The Extant Apes
Apes are among the most intelligent animals on the planet and the closest living relatives to our species. They first appeared in Africa during the Early Miocene 23 – 16 million years ago (mya). The regions of Ethiopia, Kenya, Uganda, and Nambia are littered with the earliest of their remains. The drastic climatic distribution of dry and wet seasons and geographical partitions that dominate east Africa today had not yet taken place and the landscape was probably a mixture of forests and moist woodlands (Stanford, et al.). Environmental changes were drying the landscape, transforming it into open-vegetated woodlands and grasslands. Evidence of land connection between Eurasia and Africa first appeared approximately 17 mya allowing early apes their first opportunity to emigrate from Africa. By 11mya apes were well established throughout Eurasia.
The living apes are divided into two families based mainly on body size: The Hylobatidae or lesser apes (gibbons and siamangs) and the Pongidae or great apes (orangutans, gorillas, and chimpanzees). Gibbons, siamangs, and orangutans inhabit rainforests throughout Southeast and southern Asia. Gorillas and chimpanzees live in various rainforest ecosystems within equatorial Africa. The apes are highly k-selected animals, investing a significant amount of time and energy in rearing their offspring. It is only in our pongid “cousins” have we seen simple human tool technologies, language acquisition and cognitive development paralleling that of children, forced copulations, and lethal warfare amongst competing tribes (Stanford, et al.).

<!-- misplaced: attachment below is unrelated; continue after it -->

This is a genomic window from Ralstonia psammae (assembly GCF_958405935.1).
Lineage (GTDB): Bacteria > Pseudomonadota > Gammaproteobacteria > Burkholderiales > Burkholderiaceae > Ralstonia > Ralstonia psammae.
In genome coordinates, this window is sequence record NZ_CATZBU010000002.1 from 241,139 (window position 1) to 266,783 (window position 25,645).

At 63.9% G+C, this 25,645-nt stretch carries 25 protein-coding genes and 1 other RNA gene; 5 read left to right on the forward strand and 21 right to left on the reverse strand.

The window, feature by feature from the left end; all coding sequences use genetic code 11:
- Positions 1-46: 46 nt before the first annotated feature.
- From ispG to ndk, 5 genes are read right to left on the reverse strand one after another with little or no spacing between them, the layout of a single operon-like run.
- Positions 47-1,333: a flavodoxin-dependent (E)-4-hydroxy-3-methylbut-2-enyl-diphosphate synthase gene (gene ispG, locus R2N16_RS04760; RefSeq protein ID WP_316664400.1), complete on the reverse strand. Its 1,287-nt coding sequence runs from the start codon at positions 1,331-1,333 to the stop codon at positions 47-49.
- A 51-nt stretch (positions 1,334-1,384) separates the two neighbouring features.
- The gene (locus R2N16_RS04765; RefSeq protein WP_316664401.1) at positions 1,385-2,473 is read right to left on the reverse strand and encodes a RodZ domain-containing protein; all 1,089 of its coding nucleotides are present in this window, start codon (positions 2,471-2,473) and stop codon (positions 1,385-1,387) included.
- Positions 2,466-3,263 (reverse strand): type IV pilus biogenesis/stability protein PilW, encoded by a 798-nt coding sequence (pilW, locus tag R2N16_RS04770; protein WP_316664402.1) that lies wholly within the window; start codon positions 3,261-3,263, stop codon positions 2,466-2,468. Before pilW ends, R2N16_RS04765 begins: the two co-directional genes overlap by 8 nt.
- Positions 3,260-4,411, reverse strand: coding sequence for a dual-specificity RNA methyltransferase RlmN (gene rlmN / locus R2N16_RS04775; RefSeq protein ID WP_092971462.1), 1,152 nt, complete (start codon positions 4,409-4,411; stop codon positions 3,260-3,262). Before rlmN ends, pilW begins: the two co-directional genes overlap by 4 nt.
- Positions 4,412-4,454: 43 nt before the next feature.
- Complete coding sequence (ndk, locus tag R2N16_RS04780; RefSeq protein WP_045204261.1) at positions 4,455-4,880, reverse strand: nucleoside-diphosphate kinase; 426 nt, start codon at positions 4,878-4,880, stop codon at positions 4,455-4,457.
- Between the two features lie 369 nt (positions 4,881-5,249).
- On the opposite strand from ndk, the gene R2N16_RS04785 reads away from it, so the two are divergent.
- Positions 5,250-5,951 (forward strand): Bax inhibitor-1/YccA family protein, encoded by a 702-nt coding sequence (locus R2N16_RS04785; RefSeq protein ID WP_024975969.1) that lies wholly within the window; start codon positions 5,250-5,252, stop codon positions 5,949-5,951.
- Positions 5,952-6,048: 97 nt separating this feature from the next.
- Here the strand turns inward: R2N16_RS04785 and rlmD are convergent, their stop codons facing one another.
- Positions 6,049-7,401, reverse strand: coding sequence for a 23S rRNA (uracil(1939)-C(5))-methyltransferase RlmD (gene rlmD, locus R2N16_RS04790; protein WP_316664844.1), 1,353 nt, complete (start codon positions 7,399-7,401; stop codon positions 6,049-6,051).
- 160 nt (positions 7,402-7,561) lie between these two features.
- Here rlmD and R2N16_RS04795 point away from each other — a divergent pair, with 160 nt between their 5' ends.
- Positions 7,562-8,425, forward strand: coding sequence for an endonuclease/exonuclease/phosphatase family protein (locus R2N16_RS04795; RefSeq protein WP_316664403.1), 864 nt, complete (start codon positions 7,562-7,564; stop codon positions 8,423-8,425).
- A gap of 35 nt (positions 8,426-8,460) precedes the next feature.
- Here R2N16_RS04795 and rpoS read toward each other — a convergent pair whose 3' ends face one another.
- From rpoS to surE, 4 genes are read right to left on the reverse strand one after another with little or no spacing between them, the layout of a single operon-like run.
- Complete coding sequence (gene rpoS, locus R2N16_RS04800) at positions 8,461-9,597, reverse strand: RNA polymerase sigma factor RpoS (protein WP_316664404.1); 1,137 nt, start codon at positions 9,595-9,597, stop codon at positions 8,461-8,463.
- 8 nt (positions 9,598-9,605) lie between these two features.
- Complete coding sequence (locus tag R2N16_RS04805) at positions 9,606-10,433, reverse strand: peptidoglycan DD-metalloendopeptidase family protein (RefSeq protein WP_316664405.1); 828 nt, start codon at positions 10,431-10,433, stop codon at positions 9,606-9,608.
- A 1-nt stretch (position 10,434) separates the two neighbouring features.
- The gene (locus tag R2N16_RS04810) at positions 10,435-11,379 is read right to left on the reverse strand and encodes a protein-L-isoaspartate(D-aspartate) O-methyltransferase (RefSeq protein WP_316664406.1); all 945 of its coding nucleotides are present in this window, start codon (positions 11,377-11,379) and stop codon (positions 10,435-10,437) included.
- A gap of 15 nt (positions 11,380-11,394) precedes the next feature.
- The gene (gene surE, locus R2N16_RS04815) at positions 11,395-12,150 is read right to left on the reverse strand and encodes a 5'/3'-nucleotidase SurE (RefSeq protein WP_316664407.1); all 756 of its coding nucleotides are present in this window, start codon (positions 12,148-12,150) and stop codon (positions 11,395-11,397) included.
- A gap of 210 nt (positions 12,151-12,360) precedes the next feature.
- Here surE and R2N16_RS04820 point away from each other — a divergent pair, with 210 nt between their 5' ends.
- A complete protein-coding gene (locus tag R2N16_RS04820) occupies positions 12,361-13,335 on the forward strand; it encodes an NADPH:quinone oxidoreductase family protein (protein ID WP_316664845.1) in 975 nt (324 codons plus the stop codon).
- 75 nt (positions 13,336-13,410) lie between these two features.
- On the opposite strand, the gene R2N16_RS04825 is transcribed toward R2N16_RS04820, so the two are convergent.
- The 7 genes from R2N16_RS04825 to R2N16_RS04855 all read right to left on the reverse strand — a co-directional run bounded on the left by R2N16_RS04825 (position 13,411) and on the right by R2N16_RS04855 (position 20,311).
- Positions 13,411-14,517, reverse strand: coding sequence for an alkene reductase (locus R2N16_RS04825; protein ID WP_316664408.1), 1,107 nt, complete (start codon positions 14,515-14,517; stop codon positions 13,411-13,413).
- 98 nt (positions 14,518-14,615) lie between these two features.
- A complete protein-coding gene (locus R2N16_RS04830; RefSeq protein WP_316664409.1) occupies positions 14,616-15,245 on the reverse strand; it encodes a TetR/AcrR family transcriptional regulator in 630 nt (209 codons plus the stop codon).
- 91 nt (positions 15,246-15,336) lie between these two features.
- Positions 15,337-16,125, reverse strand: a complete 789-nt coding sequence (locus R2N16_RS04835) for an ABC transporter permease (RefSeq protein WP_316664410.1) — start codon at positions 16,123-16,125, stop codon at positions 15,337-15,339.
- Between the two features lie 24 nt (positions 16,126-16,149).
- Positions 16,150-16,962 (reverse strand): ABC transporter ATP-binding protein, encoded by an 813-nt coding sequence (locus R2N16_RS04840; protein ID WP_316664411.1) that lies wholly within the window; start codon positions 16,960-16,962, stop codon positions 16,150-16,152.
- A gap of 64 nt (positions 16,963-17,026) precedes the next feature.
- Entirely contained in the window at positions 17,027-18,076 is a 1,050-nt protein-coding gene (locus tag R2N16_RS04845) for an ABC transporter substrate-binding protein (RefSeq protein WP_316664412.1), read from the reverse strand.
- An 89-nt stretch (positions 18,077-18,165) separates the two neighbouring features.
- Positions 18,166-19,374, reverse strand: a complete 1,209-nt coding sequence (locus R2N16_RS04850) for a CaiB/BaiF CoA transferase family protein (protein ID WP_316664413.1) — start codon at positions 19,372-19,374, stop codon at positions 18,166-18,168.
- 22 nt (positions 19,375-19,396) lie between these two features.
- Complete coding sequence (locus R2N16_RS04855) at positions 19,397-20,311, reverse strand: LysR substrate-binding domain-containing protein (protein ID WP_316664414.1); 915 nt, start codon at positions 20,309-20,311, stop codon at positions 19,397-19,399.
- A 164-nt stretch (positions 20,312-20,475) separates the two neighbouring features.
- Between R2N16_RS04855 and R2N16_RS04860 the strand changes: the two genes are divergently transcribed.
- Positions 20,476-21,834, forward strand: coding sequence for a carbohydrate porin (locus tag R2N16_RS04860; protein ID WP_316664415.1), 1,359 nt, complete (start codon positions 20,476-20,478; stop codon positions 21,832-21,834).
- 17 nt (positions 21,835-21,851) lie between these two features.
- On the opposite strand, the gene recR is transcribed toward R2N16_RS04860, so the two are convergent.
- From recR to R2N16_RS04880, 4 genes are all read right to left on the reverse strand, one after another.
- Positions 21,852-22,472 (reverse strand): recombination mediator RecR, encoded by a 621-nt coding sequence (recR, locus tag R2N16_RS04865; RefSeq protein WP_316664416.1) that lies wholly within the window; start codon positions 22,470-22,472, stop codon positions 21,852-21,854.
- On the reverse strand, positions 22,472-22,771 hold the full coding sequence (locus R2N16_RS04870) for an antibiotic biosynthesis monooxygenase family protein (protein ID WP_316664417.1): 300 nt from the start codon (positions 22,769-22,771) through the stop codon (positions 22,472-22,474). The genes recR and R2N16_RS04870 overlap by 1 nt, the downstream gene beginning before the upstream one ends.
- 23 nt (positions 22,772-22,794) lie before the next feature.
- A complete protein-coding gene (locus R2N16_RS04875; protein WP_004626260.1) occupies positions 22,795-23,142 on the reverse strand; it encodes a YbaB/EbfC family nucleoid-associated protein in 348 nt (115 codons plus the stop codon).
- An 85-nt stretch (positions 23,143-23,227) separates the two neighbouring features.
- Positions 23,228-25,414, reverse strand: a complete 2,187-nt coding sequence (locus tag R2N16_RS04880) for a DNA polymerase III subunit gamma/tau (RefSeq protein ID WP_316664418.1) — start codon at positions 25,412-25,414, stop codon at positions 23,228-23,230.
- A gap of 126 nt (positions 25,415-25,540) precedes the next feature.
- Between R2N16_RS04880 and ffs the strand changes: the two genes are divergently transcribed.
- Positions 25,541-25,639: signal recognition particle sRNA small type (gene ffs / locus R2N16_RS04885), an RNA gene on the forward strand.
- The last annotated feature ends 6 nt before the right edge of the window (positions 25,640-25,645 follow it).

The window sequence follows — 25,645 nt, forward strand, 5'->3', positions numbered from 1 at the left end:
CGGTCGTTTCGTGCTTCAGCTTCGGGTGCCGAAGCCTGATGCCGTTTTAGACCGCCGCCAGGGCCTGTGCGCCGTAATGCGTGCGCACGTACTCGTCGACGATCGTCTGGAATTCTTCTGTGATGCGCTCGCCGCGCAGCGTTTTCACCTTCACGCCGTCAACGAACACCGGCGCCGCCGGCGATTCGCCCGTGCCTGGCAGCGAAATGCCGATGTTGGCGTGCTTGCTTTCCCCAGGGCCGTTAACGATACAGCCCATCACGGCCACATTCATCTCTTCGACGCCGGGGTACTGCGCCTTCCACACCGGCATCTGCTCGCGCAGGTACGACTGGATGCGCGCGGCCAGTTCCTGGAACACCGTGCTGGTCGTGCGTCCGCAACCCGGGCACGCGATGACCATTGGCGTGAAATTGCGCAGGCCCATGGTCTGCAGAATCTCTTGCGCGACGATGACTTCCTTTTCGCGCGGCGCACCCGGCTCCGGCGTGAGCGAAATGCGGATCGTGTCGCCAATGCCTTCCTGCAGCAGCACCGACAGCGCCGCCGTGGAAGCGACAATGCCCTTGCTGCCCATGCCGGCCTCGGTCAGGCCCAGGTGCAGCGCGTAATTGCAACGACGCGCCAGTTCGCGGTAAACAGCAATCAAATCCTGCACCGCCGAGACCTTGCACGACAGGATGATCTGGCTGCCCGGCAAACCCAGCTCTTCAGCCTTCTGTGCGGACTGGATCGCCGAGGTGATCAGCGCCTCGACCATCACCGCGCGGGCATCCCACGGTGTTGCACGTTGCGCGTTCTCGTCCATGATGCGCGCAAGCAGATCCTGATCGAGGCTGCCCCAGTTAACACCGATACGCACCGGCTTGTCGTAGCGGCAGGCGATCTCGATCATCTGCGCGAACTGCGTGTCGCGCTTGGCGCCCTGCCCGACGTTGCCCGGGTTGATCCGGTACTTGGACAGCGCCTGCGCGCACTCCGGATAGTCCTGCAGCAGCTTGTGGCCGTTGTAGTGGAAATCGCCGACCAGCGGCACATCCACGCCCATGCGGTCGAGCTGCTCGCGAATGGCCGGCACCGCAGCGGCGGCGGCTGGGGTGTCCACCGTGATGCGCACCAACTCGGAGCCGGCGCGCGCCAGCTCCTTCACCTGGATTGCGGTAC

The apes share a number of anatomical traits. Their postcrania are well adapted for increased suspensory activities such as arm hanging and brachiating. Apes are broad-chested with posteriorly attaching shoulder girdles, allowing for an increased range of motion. According to Stanford, et al., “Arm hanging could have been adaptive to suspending a large primate under a tree limb from which ripe fruit was growing. The limb could not support the primate from above but could easily support its weight from beneath.” Short broad pelvis’, short spinal columns, grasping hands and feet, robust jaws, flattened faces with downward facing nostrils, and a lack of a tail are ape signature characters (Burnie and Wilson).
Apes have developed various forms of social groupings each expressing a complexity of social interactions. Gibbons and siamangs form relatively monogamous pair bonds. They mate typically for life and defend their territories through an extremely diverse and complex series of songs. Orangutans are highly solitary. Mothers and dependant offspring can be seen together as can sisters. Only when food is in abundance will orangutans be seen in multiple numbers feeding in the same area. Fully sexually reproductive males are completely intolerant of one another. Gorillas live in troops of about 5 – 10 individuals usually led by the adult male silverback. Chimpanzees form communities of 40 – 100 members. The community is comprised of numerous coalitions of males, females, and male-females under the rule of the alpha male.